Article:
One of the most enduring images marking the rite of passage from adolescence to adulthood is those of students wearing black capes and tasselled, stiff caps that they fling in the air when they receive their degrees at convocation ceremonies. Alas, the graduation robe will soon be a thing of the past in those Indian universities that followed this universal protocol, at least according to a fresh circular issued by the University Grants Commission (UGC). The government wants students to wear regional attire made of Indian handloom when they receive their degrees. The letter addressed to all public and private universities that fall under the UGC, said “using handloom garments would instill a sense of pride in being Indian”.
In these times, one should be grateful that (so far) we’re not receiving notices at home ordering us to cut a laddoo on our birthdays instead of cakes. Because that too is a Western-style celebration that could be questioned, if a senior UGC official can claim the black robe at graduation is a colonial relic that needs to go. However, what the UGC is missing is that some key events in an individual’s life are made up of the same powerful symbols, world over, regardless of where they originated. Like the other important event in one’s life, a marriage, for example, that calls for a certain etiquette with formal clothes, a feast, colourful decor—it may differ slightly based on geography but carries pretty much the same accompanying paraphernalia of festivity, everywhere. Similarly, the black robe has been an essential metaphor of (vetoed) knowledge since the 12th century, when scholastic monks donned them once their studies were over. Graduation day is a tradition that spread into the Middle Ages and the Renaissance was adopted by hallowed institutions in Oxford and Cambridge, binding the human race in a sense, with the same, comforting finality to look forward to at the end of one’s education.
It is something to introspect on, that irrespective of the complex network of social histories we descend from, convocation ceremonies have a common aim, whether they’re held in an engineering institute in Manipal or a liberal arts college in California. The idea is to honour students for their years of hard work, acknowledge the end of one stage of life, and new, auspicious beginnings: the transition from Brahmacharya towards Grihasta. When my toddler finished two years at her play school, the entire class of three-year-olds were given black cardboard hats and on the last day, they threw them magnificently and simultaneously in the air, providing, perhaps, the ultimate reference to how ubiquitous the grad ceremony has become. On a more serious note, in an Indian context, receiving that important piece of paper has a special significance, considering the kind of pressure cooker atmosphere academics usually involves. Parents often make huge sacrifices to put their kids through school and when they do finish college, there is a need to celebrate.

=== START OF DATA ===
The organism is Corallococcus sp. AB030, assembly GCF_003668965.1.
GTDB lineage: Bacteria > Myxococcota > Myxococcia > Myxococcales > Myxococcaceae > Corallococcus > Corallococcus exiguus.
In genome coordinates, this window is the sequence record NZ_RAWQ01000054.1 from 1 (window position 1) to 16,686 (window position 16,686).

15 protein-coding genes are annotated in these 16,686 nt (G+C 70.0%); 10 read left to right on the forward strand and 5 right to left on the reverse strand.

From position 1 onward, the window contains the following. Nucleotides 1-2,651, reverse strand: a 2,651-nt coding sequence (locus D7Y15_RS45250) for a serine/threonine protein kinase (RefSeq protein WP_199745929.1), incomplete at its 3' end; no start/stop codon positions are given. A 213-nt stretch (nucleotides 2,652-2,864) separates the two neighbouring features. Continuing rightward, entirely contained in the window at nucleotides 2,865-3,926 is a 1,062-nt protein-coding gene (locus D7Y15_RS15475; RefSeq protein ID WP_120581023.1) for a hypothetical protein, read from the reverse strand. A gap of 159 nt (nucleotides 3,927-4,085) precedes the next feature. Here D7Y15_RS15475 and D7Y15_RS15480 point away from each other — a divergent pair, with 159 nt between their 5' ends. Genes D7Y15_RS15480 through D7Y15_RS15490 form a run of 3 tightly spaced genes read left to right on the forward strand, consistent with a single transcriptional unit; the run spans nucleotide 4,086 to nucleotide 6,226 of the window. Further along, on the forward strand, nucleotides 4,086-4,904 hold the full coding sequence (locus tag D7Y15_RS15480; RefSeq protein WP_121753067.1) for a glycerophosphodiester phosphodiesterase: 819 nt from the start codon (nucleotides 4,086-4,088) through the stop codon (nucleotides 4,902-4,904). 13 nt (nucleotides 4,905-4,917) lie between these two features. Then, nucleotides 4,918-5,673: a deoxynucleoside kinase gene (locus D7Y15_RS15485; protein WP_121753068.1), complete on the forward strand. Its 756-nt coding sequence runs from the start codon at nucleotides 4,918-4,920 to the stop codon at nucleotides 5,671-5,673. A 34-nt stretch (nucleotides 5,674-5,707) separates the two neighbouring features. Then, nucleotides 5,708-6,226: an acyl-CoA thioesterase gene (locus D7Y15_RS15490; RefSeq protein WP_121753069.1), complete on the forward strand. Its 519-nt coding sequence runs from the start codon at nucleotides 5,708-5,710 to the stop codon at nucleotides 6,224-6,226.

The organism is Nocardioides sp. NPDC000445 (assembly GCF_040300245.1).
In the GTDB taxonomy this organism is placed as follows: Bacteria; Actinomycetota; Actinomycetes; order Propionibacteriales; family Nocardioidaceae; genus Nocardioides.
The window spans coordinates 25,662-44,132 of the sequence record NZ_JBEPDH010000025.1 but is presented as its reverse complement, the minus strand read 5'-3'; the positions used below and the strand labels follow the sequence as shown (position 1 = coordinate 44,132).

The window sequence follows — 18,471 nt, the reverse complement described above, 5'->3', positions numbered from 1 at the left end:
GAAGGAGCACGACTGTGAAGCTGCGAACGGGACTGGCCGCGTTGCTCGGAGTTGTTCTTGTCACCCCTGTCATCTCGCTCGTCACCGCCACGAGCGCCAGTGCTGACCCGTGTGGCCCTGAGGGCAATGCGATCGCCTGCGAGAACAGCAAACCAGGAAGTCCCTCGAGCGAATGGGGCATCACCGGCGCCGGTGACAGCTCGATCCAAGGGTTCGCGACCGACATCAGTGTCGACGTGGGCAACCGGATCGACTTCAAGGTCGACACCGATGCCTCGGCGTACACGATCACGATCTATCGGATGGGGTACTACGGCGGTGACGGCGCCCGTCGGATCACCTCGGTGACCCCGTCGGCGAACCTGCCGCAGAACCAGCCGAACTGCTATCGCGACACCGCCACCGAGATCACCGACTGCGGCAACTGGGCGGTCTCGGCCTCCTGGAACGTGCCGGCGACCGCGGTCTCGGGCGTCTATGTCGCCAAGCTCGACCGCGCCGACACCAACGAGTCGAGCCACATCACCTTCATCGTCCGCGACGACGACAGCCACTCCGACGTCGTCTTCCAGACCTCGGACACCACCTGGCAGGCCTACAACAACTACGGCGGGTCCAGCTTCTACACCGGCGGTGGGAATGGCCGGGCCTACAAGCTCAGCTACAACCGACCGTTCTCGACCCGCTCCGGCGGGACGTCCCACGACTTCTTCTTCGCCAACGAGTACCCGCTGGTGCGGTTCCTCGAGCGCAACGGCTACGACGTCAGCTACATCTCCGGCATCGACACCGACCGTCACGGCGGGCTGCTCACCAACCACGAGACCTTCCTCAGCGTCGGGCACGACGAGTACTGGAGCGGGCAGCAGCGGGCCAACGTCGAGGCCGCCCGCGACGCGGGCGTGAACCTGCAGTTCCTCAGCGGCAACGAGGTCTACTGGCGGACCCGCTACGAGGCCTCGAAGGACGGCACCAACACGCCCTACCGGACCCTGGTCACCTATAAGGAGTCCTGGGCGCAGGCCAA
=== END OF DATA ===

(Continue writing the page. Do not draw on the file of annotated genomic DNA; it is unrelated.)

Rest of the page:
Student life is odd in the way it eventually comes together, the angst, the growing up, the work ethic established in those early years often shaping lifelong careers. Cheesy though it sounds, this is one end that actually has a new starting point. One would have to be an exceptionally dour person, (or a UGC official) who thinks yet another life lesson in Indian pride needs to be taught at this stage; on the one day, these young adults may sit back and reflect on their long process of maturation. Just a thought, these graduates should be deciding for themselves with what pomp they’d like to show themselves out into the world. My bet is it won’t be in desi attire but like countless students everywhere, who have waited patiently to make that grand gesture of doffing their hats.